In 2018 I vowed to never, ever sit in a dental operator chair again. I searched high and low for jobs that were dental related, but allowed me to avoid clinical hygiene. I went on countless interviews. Potential employers would ask something like: “So, why do you want to leave dental hygiene?” My answer was always: “I love dental hygiene, but it does not love me back.” Then, we would exchange a forced laugh. I would go on to explain that my back, neck, and wrist issues were getting to be intolerable and I wanted to shift my professional focus. While that was not a lie, it was not the whole truth either—more than anything else, it was a convenient explanation for why I wanted to leave hygiene.
I distinctly remember the day I found myself in my closet, violently grabbing all of my perfectly pressed scrubs and ripping them off the hangers. With a trash bag in hand, I wrinkled them up into a ball, stuffed them in, and tied a big, huge double knot. I threw them to the back of my closet and told them that if they knew what was good for them, they would just stay there.
With those scrubs, I buried my passion for dental hygiene. I thought my résumé and LinkedIn profile would be more appealing to other professionals if I pushed myself to “do more.” So, I stepped out of the op and explored some different avenues. During that period of time, I worked in a job that I liked but didn’t love. Let me be the first to say, it showed. I was mediocre, at best, despite my effort to always strive for perfection. Over time, I slowly realized that burying my passion for dental hygiene was not the answer. In fact, the opposite was about to happen.
During the COVID-19 outbreak, I stumbled upon my long-awaited answer. I found myself going stir-crazy during quarantine and felt a burning urge to organize. All of you type A, organized, neat freaks know exactly what I’m talking about. The closet was my first victim. On a dusty shelf of my closet, behind some sweaters, I found that trash bag. Once I realized what was in that bag, I sat in my closet and allowed myself a good cry. I undid the knot and pulled out my scrubs … one wrinkled top and one wrinkled bottom at a time.
As I hung them back up, I looked at them proudly and with a completely different perspective. I remembered wearing those teal scrubs when I hugged an elderly female patient after losing her husband to his long battle with lung cancer. I remembered wearing the purple ones during my niece’s very first dental appointment when I accidentally polished her teeth with bubblegum paste instead of the strawberry one she had asked for. I remembered wearing the pink ones while finding a unilateral lesion on a patient’s tongue and feeling so sick to my stomach that I skipped lunch that day.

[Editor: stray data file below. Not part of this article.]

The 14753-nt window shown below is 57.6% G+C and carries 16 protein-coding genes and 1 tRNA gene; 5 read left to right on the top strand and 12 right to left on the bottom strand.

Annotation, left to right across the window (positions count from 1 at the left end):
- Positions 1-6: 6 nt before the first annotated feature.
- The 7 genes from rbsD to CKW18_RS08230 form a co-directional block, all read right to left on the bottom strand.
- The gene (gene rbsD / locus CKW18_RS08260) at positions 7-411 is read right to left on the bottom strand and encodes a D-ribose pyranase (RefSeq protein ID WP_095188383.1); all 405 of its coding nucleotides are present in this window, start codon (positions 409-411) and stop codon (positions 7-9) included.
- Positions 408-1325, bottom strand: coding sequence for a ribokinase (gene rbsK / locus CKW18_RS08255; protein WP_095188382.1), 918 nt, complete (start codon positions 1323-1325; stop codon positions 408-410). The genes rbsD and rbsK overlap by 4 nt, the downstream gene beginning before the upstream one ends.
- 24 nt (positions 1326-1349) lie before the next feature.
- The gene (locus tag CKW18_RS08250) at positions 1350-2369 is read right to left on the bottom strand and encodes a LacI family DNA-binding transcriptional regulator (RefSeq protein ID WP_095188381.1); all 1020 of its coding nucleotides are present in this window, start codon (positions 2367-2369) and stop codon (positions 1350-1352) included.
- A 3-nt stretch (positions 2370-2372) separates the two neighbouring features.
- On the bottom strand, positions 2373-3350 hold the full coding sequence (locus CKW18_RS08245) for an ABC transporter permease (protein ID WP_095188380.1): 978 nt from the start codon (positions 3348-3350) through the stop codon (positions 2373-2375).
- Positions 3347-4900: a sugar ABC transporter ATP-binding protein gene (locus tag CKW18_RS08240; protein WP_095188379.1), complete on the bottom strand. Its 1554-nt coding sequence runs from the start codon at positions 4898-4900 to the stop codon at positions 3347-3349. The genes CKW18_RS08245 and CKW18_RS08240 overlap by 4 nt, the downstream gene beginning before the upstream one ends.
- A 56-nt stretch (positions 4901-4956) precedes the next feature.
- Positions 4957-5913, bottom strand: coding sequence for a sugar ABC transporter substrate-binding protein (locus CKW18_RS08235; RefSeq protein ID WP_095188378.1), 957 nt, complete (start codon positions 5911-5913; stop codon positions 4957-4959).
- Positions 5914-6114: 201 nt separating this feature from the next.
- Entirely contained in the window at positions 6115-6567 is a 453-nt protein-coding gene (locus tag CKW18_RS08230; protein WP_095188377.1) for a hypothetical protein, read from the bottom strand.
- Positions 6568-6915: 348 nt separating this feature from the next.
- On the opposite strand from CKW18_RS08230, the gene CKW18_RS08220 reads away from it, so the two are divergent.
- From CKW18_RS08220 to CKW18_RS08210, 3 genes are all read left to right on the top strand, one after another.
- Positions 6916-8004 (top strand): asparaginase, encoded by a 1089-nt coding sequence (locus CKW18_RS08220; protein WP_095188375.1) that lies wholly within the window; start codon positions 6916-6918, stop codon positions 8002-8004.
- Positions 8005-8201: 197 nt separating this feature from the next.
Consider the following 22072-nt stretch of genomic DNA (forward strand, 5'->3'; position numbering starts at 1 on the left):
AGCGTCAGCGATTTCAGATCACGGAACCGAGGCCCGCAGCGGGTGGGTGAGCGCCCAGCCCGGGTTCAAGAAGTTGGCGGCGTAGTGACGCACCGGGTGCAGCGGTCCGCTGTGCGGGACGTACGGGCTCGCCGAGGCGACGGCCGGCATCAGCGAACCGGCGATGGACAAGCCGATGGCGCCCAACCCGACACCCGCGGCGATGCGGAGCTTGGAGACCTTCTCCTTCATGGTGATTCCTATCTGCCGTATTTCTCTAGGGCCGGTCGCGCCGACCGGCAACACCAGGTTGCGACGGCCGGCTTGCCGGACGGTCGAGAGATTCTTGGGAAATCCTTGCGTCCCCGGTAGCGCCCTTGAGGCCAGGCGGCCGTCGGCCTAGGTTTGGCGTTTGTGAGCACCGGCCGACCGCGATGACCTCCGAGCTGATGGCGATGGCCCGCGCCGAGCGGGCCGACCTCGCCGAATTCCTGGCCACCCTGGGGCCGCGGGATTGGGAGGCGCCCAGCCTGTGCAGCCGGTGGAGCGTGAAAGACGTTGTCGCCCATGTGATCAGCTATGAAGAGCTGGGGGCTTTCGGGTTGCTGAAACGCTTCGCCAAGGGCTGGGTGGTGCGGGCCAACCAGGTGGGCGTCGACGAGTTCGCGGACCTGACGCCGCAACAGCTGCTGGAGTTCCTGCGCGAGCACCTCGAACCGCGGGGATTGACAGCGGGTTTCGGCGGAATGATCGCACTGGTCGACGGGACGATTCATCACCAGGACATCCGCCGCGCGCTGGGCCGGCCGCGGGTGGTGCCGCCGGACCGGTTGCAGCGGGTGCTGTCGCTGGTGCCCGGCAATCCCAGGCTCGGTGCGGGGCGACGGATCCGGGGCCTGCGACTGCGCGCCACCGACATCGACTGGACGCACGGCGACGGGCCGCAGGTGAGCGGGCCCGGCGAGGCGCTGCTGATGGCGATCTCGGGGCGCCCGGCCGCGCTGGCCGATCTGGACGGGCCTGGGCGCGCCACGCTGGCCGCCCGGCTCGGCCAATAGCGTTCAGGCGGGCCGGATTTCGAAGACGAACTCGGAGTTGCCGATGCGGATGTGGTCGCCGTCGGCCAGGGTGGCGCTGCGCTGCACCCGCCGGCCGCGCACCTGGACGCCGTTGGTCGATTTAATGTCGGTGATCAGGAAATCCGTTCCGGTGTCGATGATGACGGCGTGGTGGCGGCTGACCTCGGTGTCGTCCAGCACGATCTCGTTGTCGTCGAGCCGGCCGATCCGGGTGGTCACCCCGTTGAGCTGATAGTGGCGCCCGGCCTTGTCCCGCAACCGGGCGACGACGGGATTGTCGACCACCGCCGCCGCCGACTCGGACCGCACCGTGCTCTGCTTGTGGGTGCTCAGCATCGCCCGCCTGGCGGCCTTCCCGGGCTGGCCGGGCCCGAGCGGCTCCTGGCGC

My answer was that I love dental hygiene and the need for it to love me back slowly faded. I questioned what that return love would even look like. During this global pandemic, many hygienists are rushing out of the operatory. With the risk of contracting the coronavirus, employers who are not following proper protocol, and the extra PPE, hygienists are looking for employment elsewhere. While others have decided to jump ship, I have felt compelled to do the exact opposite. I am running back into the dental hygiene fire. I became a dental hygienist because I love and care for my patients like they are my family. Our patients need us more than ever, and it would be a disservice to not embrace them during this trying time.
During dental hygiene school, a beloved clinical professor—who would later become one of my dearest friends—challenged me to treat every patient like they were a member of my immediate family. She would often say, “Would you recommend the same treatment if that patient was your mom?” and those are still words I hear in the back of my head while speaking with my patients today.
You might have an epiphany like I did, or you might not. You may not find yourself at the back of your closet crying into your scrubs like I did. But I strongly urge you to put your scrubs on and take a look at yourself in the mirror. Ask yourself why you want to leave clinical hygiene. Ask yourself if you can envision never wearing scrubs again. Ask yourself if you are comfortable with never picking up a scaler again. Ask yourself if you are comfortable with never popping off calculus on the lingual surfaces of the mandibular anterior teeth. Ask yourself if you are prepared to never ease a patient’s dental anxiety again. Ask yourself why you chose dental hygiene in the first place. If any of these questions strike a chord with you, then I encourage you to join me in rediscovering your passion for dental hygiene.
Kimberly Carpenter, RDH, BSDH, is a practicing clinical dental hygienist in the Greater Boston area. She graduated summa cum laude from Mount Ida College in 2011, and shortly thereafter, she proudly returned to her alma mater to serve as a clinical dental hygiene instructor. She has held clinical hygiene positions in dental specialties ranging from pediatrics to periodontics. Kim is unapologetically committed to providing her patients the most up-to-date, evidenced-based care possible and prides herself in treating her patients like they are her family. When she isn’t wearing scrubs, Kim enjoys rooting for the Boston sports teams. Contact her at [email protected].